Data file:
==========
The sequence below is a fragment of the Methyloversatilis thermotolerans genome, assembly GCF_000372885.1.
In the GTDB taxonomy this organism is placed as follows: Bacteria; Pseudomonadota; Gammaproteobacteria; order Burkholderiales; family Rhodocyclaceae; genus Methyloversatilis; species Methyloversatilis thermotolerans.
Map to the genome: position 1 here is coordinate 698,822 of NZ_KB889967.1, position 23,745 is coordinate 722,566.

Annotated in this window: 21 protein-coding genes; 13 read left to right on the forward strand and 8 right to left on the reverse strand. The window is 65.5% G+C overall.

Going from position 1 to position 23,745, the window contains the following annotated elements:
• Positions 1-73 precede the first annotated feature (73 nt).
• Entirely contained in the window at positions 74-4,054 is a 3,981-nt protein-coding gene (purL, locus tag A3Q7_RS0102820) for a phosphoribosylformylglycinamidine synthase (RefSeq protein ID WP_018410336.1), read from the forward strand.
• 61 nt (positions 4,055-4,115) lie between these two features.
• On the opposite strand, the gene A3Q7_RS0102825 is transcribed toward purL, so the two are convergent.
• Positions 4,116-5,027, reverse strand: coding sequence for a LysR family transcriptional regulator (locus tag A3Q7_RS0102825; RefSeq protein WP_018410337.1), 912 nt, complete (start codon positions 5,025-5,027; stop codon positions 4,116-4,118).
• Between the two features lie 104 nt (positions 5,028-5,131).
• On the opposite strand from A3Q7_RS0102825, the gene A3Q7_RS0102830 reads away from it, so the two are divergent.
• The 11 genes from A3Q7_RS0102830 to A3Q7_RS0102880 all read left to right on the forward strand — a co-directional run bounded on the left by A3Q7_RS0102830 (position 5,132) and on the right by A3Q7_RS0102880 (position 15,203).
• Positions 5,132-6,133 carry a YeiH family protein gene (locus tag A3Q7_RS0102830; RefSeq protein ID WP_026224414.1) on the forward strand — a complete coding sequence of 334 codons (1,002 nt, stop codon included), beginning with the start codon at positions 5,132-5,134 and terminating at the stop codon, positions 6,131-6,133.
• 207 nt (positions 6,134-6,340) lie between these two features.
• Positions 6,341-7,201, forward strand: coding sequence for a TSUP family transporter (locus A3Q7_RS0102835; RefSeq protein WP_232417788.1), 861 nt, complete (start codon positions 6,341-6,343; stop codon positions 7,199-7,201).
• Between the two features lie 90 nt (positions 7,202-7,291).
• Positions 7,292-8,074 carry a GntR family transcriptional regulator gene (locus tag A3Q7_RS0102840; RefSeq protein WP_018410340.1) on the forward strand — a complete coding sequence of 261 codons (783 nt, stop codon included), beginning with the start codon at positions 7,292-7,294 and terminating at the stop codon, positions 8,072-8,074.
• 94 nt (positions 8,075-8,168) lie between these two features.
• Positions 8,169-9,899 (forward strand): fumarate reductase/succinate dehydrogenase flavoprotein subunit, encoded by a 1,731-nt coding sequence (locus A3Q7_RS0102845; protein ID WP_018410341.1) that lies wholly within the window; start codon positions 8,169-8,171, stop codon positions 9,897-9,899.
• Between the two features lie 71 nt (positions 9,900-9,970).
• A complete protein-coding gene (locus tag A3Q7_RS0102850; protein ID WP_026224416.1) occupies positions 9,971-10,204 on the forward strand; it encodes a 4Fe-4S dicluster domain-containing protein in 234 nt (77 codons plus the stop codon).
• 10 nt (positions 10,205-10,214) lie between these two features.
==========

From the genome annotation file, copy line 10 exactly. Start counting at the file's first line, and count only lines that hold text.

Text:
• Positions 4,116-5,027, reverse strand: coding sequence for a LysR family transcriptional regulator (locus tag A3Q7_RS0102825; RefSeq protein WP_018410337.1), 912 nt, complete (start codon positions 5,025-5,027; stop codon positions 4,116-4,118).